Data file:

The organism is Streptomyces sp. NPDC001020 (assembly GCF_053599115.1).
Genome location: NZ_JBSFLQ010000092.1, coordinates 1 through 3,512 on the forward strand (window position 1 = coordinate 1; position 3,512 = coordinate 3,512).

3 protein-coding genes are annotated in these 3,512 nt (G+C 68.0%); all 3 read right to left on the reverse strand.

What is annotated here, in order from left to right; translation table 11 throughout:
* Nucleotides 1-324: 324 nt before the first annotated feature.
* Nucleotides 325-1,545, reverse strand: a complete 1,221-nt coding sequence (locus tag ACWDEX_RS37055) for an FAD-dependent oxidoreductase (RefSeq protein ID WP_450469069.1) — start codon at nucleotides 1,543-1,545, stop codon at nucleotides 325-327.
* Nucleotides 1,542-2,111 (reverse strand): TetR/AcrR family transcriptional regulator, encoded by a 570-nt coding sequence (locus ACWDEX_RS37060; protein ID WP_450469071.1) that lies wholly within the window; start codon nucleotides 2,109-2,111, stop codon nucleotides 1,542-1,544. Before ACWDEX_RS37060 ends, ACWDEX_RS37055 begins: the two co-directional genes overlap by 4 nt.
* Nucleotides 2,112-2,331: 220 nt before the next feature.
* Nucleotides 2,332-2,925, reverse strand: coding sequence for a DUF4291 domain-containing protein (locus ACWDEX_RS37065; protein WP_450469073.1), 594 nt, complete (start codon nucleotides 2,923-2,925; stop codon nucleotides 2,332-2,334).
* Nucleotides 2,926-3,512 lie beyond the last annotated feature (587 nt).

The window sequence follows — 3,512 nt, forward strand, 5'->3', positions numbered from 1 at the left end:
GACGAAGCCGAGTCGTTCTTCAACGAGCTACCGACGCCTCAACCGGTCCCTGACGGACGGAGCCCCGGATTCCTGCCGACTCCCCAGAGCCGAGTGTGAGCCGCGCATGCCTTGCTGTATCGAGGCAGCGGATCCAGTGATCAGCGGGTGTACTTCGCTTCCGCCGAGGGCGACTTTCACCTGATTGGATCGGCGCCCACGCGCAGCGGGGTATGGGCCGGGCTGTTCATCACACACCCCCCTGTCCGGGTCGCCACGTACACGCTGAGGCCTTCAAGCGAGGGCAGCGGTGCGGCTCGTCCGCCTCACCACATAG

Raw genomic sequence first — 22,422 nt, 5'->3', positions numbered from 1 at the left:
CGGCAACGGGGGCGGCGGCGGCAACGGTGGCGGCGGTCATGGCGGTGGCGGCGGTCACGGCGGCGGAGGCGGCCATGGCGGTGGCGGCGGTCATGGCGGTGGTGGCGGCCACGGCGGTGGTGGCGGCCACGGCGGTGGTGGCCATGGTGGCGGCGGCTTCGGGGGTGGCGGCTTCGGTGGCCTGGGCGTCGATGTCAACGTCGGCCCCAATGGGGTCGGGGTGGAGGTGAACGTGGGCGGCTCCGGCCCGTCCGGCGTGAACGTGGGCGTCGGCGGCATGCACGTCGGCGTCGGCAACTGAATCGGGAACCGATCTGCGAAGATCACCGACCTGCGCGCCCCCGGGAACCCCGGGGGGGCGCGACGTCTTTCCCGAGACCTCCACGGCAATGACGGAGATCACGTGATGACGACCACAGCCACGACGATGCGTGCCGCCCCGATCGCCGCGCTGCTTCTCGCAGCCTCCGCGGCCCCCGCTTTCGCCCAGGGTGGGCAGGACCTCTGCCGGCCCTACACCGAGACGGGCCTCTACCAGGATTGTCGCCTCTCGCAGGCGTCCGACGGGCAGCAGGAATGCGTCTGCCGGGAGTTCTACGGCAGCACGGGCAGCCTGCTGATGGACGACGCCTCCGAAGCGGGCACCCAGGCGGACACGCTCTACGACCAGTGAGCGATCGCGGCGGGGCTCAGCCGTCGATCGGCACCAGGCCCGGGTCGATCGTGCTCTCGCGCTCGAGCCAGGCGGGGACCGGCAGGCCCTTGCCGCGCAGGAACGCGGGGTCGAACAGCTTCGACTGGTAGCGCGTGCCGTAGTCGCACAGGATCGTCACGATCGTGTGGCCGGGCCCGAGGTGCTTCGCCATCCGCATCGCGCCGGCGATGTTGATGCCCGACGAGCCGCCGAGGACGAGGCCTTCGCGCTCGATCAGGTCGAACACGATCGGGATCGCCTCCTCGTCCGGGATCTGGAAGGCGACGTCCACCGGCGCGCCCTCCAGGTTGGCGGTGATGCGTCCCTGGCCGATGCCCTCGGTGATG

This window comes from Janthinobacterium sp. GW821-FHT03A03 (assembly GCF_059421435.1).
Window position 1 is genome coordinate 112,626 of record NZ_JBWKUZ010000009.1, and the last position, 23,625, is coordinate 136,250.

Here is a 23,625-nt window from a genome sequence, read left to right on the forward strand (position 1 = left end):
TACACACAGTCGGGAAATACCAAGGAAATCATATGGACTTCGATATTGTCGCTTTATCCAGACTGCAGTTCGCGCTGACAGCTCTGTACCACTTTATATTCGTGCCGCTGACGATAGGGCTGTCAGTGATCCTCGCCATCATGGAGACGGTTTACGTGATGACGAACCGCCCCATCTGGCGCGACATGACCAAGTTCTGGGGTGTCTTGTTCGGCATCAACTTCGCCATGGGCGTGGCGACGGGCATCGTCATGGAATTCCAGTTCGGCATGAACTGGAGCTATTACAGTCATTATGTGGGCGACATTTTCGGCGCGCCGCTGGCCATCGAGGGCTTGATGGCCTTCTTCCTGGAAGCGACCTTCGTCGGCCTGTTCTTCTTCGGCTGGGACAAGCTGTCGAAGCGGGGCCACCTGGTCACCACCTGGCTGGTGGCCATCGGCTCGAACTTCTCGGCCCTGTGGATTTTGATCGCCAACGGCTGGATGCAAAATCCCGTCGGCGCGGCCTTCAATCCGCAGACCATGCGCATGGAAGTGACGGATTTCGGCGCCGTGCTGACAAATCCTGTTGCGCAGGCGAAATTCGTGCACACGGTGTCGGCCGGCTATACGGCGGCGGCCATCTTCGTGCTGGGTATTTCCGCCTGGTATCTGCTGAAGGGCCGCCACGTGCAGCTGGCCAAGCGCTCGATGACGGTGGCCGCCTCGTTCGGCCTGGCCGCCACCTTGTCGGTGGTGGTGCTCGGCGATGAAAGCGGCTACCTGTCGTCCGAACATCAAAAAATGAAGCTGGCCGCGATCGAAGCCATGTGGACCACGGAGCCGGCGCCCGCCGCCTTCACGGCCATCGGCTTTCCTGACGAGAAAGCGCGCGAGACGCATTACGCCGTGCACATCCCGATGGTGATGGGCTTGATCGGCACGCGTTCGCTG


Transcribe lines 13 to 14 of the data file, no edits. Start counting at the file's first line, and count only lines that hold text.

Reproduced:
Raw genomic sequence first — 22,422 nt, 5'->3', positions numbered from 1 at the left:
CGGCAACGGGGGCGGCGGCGGCAACGGTGGCGGCGGTCATGGCGGTGGCGGCGGTCACGGCGGCGGAGGCGGCCATGGCGGTGGCGGCGGTCATGGCGGTGGTGGCGGCCACGGCGGTGGTGGCGGCCACGGCGGTGGTGGCCATGGTGGCGGCGGCTTCGGGGGTGGCGGCTTCGGTGGCCTGGGCGTCGATGTCAACGTCGGCCCCAATGGGGTCGGGGTGGAGGTGAACGTGGGCGGCTCCGGCCCGTCCGGCGTGAACGTGGGCGTCGGCGGCATGCACGTCGGCGTCGGCAACTGAATCGGGAACCGATCTGCGAAGATCACCGACCTGCGCGCCCCCGGGAACCCCGGGGGGGCGCGACGTCTTTCCCGAGACCTCCACGGCAATGACGGAGATCACGTGATGACGACCACAGCCACGACGATGCGTGCCGCCCCGATCGCCGCGCTGCTTCTCGCAGCCTCCGCGGCCCCCGCTTTCGCCCAGGGTGGGCAGGACCTCTGCCGGCCCTACACCGAGACGGGCCTCTACCAGGATTGTCGCCTCTCGCAGGCGTCCGACGGGCAGCAGGAATGCGTCTGCCGGGAGTTCTACGGCAGCACGGGCAGCCTGCTGATGGACGACGCCTCCGAAGCGGGCACCCAGGCGGACACGCTCTACGACCAGTGAGCGATCGCGGCGGGGCTCAGCCGTCGATCGGCACCAGGCCCGGGTCGATCGTGCTCTCGCGCTCGAGCCAGGCGGGGACCGGCAGGCCCTTGCCGCGCAGGAACGCGGGGTCGAACAGCTTCGACTGGTAGCGCGTGCCGTAGTCGCACAGGATCGTCACGATCGTGTGGCCGGGCCCGAGGTGCTTCGCCATCCGCATCGCGCCGGCGATGTTGATGCCCGACGAGCCGCCGAGGACGAGGCCTTCGCGCTCGATCAGGTCGAACACGATCGGGATCGCCTCCTCGTCCGGGATCTGGAAGGCGACGTCCACCGGCGCGCCCTCCAGGTTGGCGGTGATGCGTCCCTGGCCGATGCCCTCGGTGATG